At the start of June 2024, the world hit a record of the 12 hottest months in a row since the 1850s. Many parts of India have faced heatwaves lasting more than 20 days. And around the world hundreds have died due to heat stroke.

The consequences of this global temperature rise are being unveiled before our eyes faster than ever before.

At InOldNews, we understand the urgency of documenting what's happening to our planet. The world needs to see what adapting to these changes and trying to slow the rapid warming looks like. That's why we launched the Capturing Climate Change project. Through this project we are building a library of Creative Commons footage that journalists and newsrooms can use to help tell one of the most pressing stories of our time.

This project is supported by Internews' Earth Journalism Network and Sida.

Thanks to support from Internews' Earth Journalism Network and The Swedish International Development Cooperation Agency (Sida), we have built a network of journalists to help capture how climate change is impacting their part of Asia Pacific. And with further support from the Brown Institute for Media Innovation, we've been able to expand this network to the Americas.

Over the next couple of months, these 15 journalists from 13 countries will be recording footage which will be published on Flickr. This footage will be published under a Creative Commons license and free for people to use.

The library will have footage of forest fires, sea walls, mangroves, renewable energy, heatwaves, community conservation efforts and so much more.

So without further ado, we're excited to introduce you to the first cohort of the Capturing Climate Change project:

Andy Ball is a Cambodia-based documentary filmmaker interested in human rights and environmental stories. Alongside working on documentaries for the BBC, CBS and Insider, his photos have been published in The New York Times, South China Morning Post, dpa, Mongabay, and others.

With over a decade of experience in journalism, Aziz Idris has transitioned into a dedicated videographer and content creator. Passionate about marine conservation, he enjoys travelling and immersing himself in new experiences, always seeking to capture the world's beauty and raise awareness about environmental issues.

Delia S. J. Louis is a well-rounded Marketing and Communications expert and documentary filmmaker. She has created her own documentary titled “Fishermen of the East Coast,” delving into the impact of the Sargassum Seaweed invasion on Saint Lucia’s Food Security.

Elviza Diana started her career as a writer in 2007 and has since covered indigenous peoples' issues, biodiversity, climate change and natural resource management and its ecological, social, cultural and political impacts, as well as climate change. In addition to writing, she is also exploring the world of photography and documentary video.

Erwin Mascarinas is a seasoned writer and photojournalist based in Mindanao, Philippines. With over 15 years of experience, he has covered diverse issues such as disaster, climate change, tourism, agriculture, conflict, environmental conservation, and community initiatives across the Philippines.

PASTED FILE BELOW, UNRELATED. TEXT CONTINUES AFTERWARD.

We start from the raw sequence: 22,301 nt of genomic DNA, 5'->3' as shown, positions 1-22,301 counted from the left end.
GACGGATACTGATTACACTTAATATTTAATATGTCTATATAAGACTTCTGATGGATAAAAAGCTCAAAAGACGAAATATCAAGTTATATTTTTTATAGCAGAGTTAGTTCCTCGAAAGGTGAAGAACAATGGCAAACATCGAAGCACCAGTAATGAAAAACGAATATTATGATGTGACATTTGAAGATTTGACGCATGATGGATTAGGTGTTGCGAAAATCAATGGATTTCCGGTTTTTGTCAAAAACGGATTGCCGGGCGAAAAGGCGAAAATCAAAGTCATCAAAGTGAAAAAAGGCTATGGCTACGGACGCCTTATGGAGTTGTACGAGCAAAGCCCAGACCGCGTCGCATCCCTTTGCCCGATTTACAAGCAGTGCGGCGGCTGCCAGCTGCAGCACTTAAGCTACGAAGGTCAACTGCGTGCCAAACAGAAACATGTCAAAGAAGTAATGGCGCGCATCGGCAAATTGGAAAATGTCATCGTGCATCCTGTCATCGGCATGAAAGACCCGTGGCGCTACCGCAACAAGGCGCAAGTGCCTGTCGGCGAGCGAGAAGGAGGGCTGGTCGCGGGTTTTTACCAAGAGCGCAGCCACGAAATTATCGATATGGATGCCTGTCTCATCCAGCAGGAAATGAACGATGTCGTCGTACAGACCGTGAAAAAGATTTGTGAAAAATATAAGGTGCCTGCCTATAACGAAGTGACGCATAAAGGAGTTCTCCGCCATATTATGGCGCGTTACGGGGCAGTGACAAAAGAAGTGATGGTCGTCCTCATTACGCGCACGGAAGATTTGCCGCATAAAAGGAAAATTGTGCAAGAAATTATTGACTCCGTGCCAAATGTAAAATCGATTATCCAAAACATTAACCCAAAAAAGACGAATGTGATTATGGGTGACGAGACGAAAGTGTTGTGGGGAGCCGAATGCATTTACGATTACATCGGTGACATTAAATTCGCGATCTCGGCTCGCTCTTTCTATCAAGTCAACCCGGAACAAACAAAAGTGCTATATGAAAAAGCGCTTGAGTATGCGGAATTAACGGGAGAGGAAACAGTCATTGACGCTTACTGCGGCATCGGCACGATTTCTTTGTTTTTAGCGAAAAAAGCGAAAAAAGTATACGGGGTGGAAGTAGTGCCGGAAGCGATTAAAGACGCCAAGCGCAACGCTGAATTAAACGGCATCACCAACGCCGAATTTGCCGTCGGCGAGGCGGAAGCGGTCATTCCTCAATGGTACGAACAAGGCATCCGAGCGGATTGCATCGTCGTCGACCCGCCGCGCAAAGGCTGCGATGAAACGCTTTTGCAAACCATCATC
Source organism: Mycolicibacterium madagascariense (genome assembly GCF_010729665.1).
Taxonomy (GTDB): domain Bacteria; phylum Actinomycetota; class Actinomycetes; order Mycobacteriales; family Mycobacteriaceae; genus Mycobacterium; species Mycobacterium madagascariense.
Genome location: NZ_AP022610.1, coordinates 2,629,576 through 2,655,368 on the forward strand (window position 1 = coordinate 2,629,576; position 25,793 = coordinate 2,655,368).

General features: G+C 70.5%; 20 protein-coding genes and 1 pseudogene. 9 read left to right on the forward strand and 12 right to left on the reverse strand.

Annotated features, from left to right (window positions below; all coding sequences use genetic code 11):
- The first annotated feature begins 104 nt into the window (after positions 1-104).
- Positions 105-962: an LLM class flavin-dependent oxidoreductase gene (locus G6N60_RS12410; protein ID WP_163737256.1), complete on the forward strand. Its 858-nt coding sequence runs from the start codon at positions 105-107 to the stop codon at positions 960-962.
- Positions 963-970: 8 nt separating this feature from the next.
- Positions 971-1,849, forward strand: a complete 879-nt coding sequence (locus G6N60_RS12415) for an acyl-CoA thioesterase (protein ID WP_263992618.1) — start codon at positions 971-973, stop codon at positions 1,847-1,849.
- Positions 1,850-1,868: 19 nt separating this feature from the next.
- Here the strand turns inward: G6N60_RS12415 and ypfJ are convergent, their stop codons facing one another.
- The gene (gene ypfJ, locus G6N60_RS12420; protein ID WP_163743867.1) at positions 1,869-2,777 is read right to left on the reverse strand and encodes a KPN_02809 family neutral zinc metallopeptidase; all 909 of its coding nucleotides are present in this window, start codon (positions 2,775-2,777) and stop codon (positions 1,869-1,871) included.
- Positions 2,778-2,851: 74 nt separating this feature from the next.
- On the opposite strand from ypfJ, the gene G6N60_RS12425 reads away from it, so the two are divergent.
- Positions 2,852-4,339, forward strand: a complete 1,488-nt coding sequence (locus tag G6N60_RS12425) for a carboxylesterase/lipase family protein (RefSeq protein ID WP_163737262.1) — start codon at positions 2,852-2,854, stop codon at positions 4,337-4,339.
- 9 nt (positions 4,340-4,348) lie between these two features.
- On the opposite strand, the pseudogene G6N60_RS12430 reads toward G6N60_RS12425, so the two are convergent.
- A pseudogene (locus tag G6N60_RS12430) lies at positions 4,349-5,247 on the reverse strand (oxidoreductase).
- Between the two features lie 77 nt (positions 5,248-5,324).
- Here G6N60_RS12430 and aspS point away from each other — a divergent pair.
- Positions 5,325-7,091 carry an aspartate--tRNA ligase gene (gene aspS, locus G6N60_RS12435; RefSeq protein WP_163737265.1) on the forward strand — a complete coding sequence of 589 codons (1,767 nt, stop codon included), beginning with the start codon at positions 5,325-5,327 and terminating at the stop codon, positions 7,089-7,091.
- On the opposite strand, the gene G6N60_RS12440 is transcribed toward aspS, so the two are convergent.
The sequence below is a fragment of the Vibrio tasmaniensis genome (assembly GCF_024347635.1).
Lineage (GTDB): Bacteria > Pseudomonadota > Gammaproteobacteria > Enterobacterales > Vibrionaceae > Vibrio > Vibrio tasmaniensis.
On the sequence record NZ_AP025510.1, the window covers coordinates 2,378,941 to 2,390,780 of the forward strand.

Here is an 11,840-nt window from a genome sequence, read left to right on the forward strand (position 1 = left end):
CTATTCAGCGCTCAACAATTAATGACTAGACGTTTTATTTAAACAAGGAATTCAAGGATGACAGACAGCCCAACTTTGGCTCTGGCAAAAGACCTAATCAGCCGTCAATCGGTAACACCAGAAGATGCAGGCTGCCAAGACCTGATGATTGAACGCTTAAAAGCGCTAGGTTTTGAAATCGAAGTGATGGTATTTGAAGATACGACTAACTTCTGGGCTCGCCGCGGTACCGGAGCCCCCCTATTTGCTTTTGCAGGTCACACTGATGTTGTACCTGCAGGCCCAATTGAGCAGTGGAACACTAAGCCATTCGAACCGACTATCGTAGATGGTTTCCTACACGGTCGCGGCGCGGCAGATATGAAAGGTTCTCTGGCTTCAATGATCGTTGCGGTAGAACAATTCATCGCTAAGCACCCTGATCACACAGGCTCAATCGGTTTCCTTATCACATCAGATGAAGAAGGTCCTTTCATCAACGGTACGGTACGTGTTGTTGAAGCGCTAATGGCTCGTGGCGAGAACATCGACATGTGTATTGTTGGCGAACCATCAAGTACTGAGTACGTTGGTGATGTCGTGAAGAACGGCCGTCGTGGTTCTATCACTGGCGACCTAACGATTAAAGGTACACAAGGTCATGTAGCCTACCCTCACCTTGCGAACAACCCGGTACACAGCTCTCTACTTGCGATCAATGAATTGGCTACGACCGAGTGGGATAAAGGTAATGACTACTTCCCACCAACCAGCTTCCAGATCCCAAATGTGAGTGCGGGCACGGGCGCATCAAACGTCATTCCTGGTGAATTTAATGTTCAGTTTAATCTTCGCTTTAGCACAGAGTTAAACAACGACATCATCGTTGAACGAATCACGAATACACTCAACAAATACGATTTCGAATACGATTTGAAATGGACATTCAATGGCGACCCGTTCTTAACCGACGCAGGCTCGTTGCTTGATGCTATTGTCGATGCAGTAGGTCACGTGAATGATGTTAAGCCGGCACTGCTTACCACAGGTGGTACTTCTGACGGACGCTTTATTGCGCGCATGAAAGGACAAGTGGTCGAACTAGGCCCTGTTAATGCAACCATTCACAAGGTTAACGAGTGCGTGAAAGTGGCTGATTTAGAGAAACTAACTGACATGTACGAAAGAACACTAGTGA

Jeff Joseph is a journalist with a passion for long-form and visual storytelling. His work includes a 2-part documentary on the state of wind energy in the southern Indian state of Tamil Nadu.

Jessica Callender is a 22-year-old freelance videographer. She brings over two years of media experience to her work. She is deeply passionate about climate justice and the immense impact of changing climate patterns on her home country of Guyana and other Caribbean nations.

Originally from Japan, Kaori Kohyama is a freelance journalist, covering Neocolonialism, East Asian politics, inter-regionalism and nature conservation. Her work has been published in Bloomberg, Japan Times, Are We Europe, and Number 1 Shimbun, among others.

Katherine KY Cheng is a photographer and videojournalist based between Toronto, Calgary and Hong Kong. With a background in International Relations, Critical Development Studies, and Journalism, she is driven to share the most urgent stories of our time.

Mi Ni Ni Aung (30) lives on Bilu Island in the Gulf of Martaban in Myanmar’s Mon State. After graduating from Mawlamyine University with a major in chemistry in 2014, she studied journalism at Burma News International (BNI) and subsequently worked as a digital producer for BBC Media Action and others until 2023.

Socheata Hean is a freelance multimedia journalist in Phnom Penh, Cambodia. She produces feature and enterprise stories in both Khmer and English, covering a variety of topics including politics, human rights, education, environment, disability, gender, and women’s empowerment — with online, radio, photojournalism, and video formats.

Sumit Das is a self-taught documentary and aerial cinematographer from New Delhi with a decade of experience in wildlife, environment, and development productions. His work includes contributions to Animal Planet and Discovery India and various other documentary projects.

Tanka Dhakal is an independent journalist based in Kathmandu Nepal. He reports on the environment, climate change, science, health, labor migrations and marginalized communities, including LGBTQIA+.

Theingi Win Tin is a filmmaker and journalist living in Mon State, Myanmar. She took up her studies in the multimedia journalism training program by Myanmar Journalism Institute (MJI) in 2017. In the same year she participated in the Yangon Photo Festival (YPF) with her photo story “Being Able” about the human rights of disabled people.

Trần Thái-Khương is a Vietnamese documentary photographer and filmmaker based in Vietnam. Currently, his works focus on the climate crisis in the Mekong Delta.

Their work will be added to this Flickr album through 2024 for journalists to use for free with attribution.
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